Now allow me to read the following safe harbor statement. During this conference call, we may make certain forward-looking statements, including statements with regard to the future performance of CODI and its subsidiaries. Words such as believes, expects, projects and future or similar expressions are intended to identify forward-looking statements. These forward-looking statements are subject to the inherent uncertainties in predicting future results and conditions. Certain factors could cause actual results to differ on a material basis from those projected in these forward-looking statements and some of these factors are enumerated in the risk factor discussion in Form 10-Q as filed with the securities and Exchange Commission for the quarter ended September 30, 2019, as well as other SEC filings.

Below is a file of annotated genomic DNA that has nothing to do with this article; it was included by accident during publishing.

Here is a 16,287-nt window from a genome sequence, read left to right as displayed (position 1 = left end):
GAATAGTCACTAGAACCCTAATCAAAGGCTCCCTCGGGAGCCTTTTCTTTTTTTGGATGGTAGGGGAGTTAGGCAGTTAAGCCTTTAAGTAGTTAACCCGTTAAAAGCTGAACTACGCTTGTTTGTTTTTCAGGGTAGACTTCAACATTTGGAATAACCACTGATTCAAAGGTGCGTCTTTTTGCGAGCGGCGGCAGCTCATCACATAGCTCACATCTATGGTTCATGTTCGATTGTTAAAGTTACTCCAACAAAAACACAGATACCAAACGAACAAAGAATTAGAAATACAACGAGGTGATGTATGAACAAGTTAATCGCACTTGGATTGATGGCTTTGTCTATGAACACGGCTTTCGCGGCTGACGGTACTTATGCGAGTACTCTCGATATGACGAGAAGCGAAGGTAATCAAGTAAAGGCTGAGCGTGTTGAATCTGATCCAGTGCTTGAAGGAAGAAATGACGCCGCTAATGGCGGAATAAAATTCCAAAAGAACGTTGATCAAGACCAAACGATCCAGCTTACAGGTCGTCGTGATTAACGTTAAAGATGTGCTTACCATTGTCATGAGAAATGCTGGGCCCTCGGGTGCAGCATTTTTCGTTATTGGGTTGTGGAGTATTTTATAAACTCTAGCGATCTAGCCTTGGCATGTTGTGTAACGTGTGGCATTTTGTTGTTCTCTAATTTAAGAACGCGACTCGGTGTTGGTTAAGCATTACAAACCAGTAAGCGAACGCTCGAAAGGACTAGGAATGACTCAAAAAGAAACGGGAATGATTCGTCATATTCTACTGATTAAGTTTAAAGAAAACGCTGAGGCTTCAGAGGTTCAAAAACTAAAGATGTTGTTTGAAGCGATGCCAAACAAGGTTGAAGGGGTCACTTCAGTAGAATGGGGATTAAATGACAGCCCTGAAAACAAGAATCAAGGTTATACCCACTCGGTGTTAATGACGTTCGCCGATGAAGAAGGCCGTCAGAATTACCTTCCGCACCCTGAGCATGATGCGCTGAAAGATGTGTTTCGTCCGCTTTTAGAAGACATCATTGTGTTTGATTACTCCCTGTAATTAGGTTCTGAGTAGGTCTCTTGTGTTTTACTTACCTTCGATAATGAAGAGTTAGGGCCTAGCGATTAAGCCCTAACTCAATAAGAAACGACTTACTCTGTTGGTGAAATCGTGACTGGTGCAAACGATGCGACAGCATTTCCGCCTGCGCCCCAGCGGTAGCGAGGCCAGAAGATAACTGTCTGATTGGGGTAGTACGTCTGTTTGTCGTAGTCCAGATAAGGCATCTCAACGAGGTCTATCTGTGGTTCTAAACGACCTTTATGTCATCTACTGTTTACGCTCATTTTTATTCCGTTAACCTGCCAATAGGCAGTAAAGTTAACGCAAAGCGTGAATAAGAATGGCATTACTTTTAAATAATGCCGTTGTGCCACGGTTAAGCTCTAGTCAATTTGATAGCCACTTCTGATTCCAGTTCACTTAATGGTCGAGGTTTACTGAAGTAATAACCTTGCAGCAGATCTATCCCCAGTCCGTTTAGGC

In particular, the domestic and global economic environment has a significant impact on our subsidiary companies. Except as required by law, CODI undertakes no obligation to publicly update or revise any forward-looking statements, whether as a result of new information, future events or otherwise. Throughout this presentation, references to revenue and EBITDA for Velocity, including Ravin, Foam Fabricators and Sterno, including Rimports, are pro forma as if these businesses were acquired on January 1, 2018. And please note that in 2018, CODI acquired Foam Fabricators on February 15, Rimports on February 26 and Ravin on September 4, and their pre-acquisition results described herein are not intended to be indicative of their respective results in the future under our ownership and management or as a measure of our past performance.